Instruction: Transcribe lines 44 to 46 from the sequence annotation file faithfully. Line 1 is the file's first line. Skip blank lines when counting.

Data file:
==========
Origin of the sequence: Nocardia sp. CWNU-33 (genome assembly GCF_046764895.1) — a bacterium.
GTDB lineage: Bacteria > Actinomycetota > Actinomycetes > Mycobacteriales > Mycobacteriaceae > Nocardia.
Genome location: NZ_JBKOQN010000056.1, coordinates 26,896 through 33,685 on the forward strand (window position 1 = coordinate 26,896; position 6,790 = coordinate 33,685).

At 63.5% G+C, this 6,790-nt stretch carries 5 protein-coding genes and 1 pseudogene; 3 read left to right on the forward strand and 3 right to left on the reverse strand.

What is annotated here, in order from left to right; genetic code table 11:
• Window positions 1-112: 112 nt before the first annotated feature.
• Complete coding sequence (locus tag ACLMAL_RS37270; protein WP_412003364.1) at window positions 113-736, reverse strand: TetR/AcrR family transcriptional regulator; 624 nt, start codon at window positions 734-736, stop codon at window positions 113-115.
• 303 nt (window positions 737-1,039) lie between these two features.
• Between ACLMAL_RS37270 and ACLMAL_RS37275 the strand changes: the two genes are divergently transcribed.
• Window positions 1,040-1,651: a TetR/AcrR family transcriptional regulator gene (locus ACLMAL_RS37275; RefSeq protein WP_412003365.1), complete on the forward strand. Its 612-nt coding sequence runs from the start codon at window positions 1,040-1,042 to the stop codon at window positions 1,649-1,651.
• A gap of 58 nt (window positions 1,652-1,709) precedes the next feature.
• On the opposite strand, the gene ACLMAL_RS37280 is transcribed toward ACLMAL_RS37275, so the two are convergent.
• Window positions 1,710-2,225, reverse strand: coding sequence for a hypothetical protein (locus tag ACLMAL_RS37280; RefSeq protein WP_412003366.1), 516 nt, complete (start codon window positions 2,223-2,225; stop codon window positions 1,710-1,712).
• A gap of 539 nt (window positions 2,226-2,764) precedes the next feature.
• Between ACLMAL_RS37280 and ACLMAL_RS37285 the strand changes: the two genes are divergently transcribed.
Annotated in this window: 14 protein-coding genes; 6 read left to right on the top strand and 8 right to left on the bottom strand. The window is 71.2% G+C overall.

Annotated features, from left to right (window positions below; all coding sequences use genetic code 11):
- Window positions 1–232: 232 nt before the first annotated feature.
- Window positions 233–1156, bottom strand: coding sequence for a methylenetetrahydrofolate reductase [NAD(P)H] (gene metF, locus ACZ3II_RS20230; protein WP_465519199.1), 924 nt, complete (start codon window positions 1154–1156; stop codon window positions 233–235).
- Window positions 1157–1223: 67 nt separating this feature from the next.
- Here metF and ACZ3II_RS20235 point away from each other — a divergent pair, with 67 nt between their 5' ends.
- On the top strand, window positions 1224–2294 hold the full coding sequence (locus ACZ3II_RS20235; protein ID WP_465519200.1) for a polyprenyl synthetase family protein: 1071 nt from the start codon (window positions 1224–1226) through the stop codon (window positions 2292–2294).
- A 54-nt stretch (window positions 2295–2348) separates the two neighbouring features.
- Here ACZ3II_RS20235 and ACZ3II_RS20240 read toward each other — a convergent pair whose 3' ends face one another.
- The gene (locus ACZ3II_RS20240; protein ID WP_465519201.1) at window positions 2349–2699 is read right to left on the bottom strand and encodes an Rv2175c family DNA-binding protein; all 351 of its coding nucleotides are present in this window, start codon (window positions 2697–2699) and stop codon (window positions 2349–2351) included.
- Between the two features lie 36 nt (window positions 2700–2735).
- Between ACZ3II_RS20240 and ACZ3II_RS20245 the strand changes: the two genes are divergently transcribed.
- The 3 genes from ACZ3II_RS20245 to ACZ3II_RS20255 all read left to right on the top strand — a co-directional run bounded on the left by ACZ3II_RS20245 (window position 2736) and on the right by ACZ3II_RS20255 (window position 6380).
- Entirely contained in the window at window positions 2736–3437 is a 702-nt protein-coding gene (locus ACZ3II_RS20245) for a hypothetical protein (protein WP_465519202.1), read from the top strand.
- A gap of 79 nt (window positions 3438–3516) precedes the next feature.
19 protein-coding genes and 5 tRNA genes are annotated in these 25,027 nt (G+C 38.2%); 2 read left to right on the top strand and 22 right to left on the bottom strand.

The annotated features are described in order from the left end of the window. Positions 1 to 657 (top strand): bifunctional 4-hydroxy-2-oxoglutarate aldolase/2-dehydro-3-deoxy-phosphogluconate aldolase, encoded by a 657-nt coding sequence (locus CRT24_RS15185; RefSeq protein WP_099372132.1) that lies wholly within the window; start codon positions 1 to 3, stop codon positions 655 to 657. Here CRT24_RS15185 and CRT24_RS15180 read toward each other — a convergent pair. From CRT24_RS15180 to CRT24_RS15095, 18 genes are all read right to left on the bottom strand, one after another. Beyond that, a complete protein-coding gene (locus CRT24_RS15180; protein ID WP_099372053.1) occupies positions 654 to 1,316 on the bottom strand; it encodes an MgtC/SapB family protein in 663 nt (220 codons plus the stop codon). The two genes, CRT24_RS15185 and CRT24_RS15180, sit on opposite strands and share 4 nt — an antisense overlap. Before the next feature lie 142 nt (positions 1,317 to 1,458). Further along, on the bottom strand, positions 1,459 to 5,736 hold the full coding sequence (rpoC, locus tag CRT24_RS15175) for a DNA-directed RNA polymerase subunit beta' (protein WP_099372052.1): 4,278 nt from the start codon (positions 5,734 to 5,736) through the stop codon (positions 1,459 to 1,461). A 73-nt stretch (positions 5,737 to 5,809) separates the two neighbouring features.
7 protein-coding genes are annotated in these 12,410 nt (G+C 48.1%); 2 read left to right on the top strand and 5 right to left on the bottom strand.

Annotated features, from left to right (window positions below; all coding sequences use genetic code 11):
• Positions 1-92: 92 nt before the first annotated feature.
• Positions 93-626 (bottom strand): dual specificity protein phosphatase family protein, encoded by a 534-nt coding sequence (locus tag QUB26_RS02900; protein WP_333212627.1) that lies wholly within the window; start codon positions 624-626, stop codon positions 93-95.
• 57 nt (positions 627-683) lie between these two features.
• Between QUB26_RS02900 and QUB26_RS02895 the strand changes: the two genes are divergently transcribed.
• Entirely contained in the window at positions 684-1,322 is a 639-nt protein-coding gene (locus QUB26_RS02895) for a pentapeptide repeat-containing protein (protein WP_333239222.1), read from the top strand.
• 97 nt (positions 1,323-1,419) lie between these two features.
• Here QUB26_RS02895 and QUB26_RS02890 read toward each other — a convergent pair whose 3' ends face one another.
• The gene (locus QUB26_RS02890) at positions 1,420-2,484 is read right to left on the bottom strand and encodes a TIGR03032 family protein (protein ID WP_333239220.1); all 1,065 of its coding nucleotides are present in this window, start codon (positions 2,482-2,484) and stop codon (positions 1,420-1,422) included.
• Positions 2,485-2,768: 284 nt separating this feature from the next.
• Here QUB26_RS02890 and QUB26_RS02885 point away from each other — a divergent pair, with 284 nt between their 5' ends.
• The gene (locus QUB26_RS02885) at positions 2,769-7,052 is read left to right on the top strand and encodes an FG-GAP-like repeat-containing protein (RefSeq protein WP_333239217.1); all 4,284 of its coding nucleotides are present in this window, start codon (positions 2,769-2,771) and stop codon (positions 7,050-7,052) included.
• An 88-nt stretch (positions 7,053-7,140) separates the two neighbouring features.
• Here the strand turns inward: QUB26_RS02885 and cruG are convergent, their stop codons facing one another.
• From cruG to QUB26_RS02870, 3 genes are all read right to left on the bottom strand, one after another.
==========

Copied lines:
• Here QUB26_RS02890 and QUB26_RS02885 point away from each other — a divergent pair, with 284 nt between their 5' ends.
• The gene (locus QUB26_RS02885) at positions 2,769-7,052 is read left to right on the top strand and encodes an FG-GAP-like repeat-containing protein (RefSeq protein WP_333239217.1); all 4,284 of its coding nucleotides are present in this window, start codon (positions 2,769-2,771) and stop codon (positions 7,050-7,052) included.
• An 88-nt stretch (positions 7,053-7,140) separates the two neighbouring features.